Friday, June 30, 2017

Review: Vlad the Impaler: A Life From Beginning to End by Hourly History

Title: Vlad the Impaler: A Life From Beginning to End by Hourly History 
Publication: October 2nd 2016 by Hourly History
Genre: Nonfiction ~ History
Purchase (free everywhere): Amazon | Barnes & Noble | Kobo
Rating: 4/5

Vlad the Impaler

The character Count Dracula is well-known throughout the world. He is a dark, seductive, pale man wearing a cape. His gaze is quite literally captivating, and he has the strength of ten men. The story, written by Bram Stoker in 1897, has been retold hundreds of times, but is there a historical figure upon whom the character is based? Is there really a Dracula? Many scholars argue that Vlad III Dracula, also known as Vlad the Impaler, is the real Dracula. He was known in western Europe for his cruelty, most especially his penchant for impaling his victims. He is said to have killed somewhere between 40,000 and 100,000 people during his crusade to stop the Ottoman Empire from expanding into eastern Europe. He was equally harsh on the people he ruled and is said to have taken great pleasure in torturing his victims.

Inside you will read about...
✓ Vlad’s early life and family
✓ Rise to power: Vlad’s first reign
✓ War with the Ottomans, Vlad’s main reign
✓ Vlad’s imprisonment, third reign, and death
✓ Vlad Dracula’s legacy
✓ Vlad the Impaler in fiction: Count Dracula

His story, however, is much more complicated than the oft-reported details of his atrocities would imply. He lived in a time of conflict where many were equally as cruel, and he is viewed as a hero in Romania where he is remembered as a protector of his people. This eBook tells the story of his life and times, and discusses his connection to the fictional Count Dracula, in a succinct, compelling manner, which makes for an entertaining read that is packed with historical information.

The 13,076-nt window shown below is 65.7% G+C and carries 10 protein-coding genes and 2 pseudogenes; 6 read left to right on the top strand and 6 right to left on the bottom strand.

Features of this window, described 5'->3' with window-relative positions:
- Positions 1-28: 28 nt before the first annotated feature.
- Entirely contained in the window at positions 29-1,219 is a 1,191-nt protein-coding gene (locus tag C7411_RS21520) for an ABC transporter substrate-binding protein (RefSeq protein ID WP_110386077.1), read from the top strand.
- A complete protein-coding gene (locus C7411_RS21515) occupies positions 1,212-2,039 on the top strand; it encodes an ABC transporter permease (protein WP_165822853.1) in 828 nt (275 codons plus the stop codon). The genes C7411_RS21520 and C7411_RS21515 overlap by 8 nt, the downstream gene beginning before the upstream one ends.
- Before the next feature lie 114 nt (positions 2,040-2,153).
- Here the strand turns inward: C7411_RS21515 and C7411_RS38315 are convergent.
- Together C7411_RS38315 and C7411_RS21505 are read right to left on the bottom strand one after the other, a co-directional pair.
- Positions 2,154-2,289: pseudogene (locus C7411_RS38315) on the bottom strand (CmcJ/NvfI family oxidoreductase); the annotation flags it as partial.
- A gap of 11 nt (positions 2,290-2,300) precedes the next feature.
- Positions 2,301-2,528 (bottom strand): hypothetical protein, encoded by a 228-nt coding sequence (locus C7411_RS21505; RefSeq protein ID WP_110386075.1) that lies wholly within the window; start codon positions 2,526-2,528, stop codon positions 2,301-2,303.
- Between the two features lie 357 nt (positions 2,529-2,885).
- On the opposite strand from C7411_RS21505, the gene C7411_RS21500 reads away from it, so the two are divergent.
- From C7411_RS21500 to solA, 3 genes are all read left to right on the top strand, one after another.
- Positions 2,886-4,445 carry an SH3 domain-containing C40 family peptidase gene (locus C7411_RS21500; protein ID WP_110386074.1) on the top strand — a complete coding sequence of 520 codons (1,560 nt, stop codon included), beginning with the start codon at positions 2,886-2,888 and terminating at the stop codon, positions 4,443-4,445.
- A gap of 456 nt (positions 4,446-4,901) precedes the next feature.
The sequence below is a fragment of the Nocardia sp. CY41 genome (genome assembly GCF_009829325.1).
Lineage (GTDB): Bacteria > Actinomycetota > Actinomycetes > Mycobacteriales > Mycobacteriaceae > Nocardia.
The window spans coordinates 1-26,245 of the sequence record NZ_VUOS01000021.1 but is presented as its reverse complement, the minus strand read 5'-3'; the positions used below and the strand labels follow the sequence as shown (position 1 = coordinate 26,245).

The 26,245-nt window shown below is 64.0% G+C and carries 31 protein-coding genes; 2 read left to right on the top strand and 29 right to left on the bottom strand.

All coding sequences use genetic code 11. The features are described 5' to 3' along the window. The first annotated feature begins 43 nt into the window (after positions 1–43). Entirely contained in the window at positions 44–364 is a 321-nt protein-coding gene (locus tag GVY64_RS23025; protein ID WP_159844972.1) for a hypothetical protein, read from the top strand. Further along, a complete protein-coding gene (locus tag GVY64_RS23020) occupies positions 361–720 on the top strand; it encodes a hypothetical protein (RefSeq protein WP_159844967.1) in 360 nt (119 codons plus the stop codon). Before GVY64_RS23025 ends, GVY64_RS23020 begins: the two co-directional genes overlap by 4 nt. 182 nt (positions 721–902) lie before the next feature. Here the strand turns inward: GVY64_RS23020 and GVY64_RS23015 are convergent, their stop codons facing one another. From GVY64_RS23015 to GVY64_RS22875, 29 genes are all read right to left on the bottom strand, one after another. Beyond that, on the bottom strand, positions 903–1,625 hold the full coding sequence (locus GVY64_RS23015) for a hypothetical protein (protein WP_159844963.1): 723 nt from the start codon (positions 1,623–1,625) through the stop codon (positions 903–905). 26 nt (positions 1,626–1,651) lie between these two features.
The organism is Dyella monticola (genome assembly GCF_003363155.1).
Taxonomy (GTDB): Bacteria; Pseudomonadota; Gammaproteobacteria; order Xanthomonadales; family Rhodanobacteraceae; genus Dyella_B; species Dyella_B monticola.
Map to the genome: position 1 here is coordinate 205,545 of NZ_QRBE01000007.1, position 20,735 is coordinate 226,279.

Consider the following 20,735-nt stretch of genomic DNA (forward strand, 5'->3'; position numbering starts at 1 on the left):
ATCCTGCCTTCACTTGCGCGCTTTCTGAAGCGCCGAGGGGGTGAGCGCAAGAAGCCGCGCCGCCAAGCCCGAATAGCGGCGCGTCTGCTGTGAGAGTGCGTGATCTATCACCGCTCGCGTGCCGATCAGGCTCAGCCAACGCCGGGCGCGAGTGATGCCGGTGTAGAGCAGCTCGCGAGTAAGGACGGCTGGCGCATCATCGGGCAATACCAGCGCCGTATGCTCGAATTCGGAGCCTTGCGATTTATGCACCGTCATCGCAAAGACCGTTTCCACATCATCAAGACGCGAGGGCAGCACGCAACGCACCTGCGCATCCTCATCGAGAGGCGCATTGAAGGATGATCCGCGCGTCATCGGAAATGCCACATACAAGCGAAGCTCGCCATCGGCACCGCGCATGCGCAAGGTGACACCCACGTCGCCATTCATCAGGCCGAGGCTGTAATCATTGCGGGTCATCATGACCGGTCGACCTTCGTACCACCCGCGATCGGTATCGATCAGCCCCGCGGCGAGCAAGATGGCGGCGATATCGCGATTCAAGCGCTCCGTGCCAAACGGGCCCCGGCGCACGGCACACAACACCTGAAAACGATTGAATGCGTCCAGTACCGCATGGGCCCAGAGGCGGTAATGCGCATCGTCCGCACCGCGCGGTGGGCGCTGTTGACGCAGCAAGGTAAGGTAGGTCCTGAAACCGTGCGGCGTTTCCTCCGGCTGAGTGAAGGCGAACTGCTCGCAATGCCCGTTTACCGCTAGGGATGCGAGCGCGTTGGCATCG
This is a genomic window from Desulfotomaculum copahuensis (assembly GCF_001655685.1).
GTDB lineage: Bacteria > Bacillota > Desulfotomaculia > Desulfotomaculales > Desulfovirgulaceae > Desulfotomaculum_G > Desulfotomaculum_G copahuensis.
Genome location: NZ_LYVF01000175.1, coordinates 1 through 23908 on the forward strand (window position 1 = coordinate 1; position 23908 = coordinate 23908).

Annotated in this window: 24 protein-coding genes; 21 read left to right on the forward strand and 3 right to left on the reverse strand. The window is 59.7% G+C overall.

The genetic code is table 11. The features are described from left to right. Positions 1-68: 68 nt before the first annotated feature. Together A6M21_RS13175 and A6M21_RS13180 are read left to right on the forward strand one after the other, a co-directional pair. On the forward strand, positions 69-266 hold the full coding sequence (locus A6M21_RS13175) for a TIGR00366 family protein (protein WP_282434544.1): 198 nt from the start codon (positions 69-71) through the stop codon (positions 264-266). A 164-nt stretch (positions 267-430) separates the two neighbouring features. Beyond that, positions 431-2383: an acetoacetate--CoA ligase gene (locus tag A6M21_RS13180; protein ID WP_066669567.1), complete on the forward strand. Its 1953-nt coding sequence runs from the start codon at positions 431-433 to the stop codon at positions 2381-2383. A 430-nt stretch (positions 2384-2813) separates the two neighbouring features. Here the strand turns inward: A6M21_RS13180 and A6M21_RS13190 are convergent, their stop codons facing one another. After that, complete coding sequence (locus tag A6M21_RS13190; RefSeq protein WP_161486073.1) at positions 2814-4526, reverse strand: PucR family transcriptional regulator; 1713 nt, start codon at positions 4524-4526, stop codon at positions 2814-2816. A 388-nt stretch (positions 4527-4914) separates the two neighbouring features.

To be honest, there wasn't much in this book that I didn't already know about Vlad the Impaler (also known as Vlad III, Vlad Tepes and Vlad Dracula.) But luckily that didn't take away any enjoyment in this book as I love reading about this controversial person in history. The few things I didn't know about him before reading this book were really interesting. It would also be perfect for readers who want to read and learn more about Vlad III.

To be clear, Vladd III is NOT Count Dracula. Bram Stoker only took his name and based his character of Dracula on Vlad III, although even this is being questioned still. We don't actually know if he indeed used the Impaler as inspiration aside from the name.

I've always been pretty intrigued by Vlad the Impaler and his complex personality. So this book was pretty compelling to me. My favorite chapter by far was 'War with the Ottomans, Vlad's main reign.' The Ottoman Empire also happens to be a favorite subject in history of mine. I always enjoy reading about it and the connection with Vlad III.

Overall, I would highly recommend this book for anyone who enjoys reading about history, Vlad the Impaler, the Ottoman Empire or this era in history in general. With only 48 pages it's a quick and easily read book. 

Check out my other reviews:

More Hourly History reviews to come soon!

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